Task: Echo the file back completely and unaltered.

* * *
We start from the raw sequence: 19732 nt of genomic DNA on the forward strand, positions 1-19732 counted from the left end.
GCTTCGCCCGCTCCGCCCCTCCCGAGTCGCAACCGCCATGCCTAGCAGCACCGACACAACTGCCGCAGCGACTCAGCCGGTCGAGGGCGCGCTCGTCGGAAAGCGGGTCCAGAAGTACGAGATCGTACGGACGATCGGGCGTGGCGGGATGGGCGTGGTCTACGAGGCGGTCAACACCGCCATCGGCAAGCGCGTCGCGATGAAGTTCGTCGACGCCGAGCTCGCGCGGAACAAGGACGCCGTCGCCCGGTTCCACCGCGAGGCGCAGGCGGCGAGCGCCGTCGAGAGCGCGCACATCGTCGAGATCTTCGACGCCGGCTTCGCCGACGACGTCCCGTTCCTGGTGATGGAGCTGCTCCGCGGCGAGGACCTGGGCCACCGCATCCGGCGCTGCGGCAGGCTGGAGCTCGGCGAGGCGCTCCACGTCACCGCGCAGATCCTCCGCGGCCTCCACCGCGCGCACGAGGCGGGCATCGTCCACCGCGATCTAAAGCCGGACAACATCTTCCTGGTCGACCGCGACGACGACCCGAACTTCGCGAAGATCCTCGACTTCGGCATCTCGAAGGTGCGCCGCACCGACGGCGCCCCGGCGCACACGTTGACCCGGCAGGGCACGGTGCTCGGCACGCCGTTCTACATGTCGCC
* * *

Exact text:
We start from the raw sequence: 19732 nt of genomic DNA on the forward strand, positions 1-19732 counted from the left end.
GCTTCGCCCGCTCCGCCCCTCCCGAGTCGCAACCGCCATGCCTAGCAGCACCGACACAACTGCCGCAGCGACTCAGCCGGTCGAGGGCGCGCTCGTCGGAAAGCGGGTCCAGAAGTACGAGATCGTACGGACGATCGGGCGTGGCGGGATGGGCGTGGTCTACGAGGCGGTCAACACCGCCATCGGCAAGCGCGTCGCGATGAAGTTCGTCGACGCCGAGCTCGCGCGGAACAAGGACGCCGTCGCCCGGTTCCACCGCGAGGCGCAGGCGGCGAGCGCCGTCGAGAGCGCGCACATCGTCGAGATCTTCGACGCCGGCTTCGCCGACGACGTCCCGTTCCTGGTGATGGAGCTGCTCCGCGGCGAGGACCTGGGCCACCGCATCCGGCGCTGCGGCAGGCTGGAGCTCGGCGAGGCGCTCCACGTCACCGCGCAGATCCTCCGCGGCCTCCACCGCGCGCACGAGGCGGGCATCGTCCACCGCGATCTAAAGCCGGACAACATCTTCCTGGTCGACCGCGACGACGACCCGAACTTCGCGAAGATCCTCGACTTCGGCATCTCGAAGGTGCGCCGCACCGACGGCGCCCCGGCGCACACGTTGACCCGGCAGGGCACGGTGCTCGGCACGCCGTTCTACATGTCGCC